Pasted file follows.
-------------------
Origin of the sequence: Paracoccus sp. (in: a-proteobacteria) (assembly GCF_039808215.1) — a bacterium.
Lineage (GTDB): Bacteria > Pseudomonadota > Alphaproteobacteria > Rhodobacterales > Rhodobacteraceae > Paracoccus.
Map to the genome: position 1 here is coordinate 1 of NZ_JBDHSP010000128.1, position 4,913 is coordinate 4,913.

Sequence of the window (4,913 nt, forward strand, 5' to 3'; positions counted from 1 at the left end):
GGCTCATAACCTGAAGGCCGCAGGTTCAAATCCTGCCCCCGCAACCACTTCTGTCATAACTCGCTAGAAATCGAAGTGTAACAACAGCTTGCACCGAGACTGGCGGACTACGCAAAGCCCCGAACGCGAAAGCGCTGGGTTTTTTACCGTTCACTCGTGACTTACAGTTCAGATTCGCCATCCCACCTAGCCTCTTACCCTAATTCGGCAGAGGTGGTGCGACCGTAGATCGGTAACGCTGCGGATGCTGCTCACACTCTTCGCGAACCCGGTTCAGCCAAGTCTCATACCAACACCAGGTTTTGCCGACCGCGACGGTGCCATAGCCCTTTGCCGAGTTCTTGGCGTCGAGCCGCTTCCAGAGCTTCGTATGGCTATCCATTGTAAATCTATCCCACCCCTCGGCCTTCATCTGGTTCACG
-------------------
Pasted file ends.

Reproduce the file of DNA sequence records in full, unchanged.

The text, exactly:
Origin of the sequence: Paracoccus sp. (in: a-proteobacteria) (assembly GCF_039808215.1) — a bacterium.
Lineage (GTDB): Bacteria > Pseudomonadota > Alphaproteobacteria > Rhodobacterales > Rhodobacteraceae > Paracoccus.
Map to the genome: position 1 here is coordinate 1 of NZ_JBDHSP010000128.1, position 4,913 is coordinate 4,913.

Sequence of the window (4,913 nt, forward strand, 5' to 3'; positions counted from 1 at the left end):
GGCTCATAACCTGAAGGCCGCAGGTTCAAATCCTGCCCCCGCAACCACTTCTGTCATAACTCGCTAGAAATCGAAGTGTAACAACAGCTTGCACCGAGACTGGCGGACTACGCAAAGCCCCGAACGCGAAAGCGCTGGGTTTTTTACCGTTCACTCGTGACTTACAGTTCAGATTCGCCATCCCACCTAGCCTCTTACCCTAATTCGGCAGAGGTGGTGCGACCGTAGATCGGTAACGCTGCGGATGCTGCTCACACTCTTCGCGAACCCGGTTCAGCCAAGTCTCATACCAACACCAGGTTTTGCCGACCGCGACGGTGCCATAGCCCTTTGCCGAGTTCTTGGCGTCGAGCCGCTTCCAGAGCTTCGTATGGCTATCCATTGTAAATCTATCCCACCCCTCGGCCTTCATCTGGTTCACG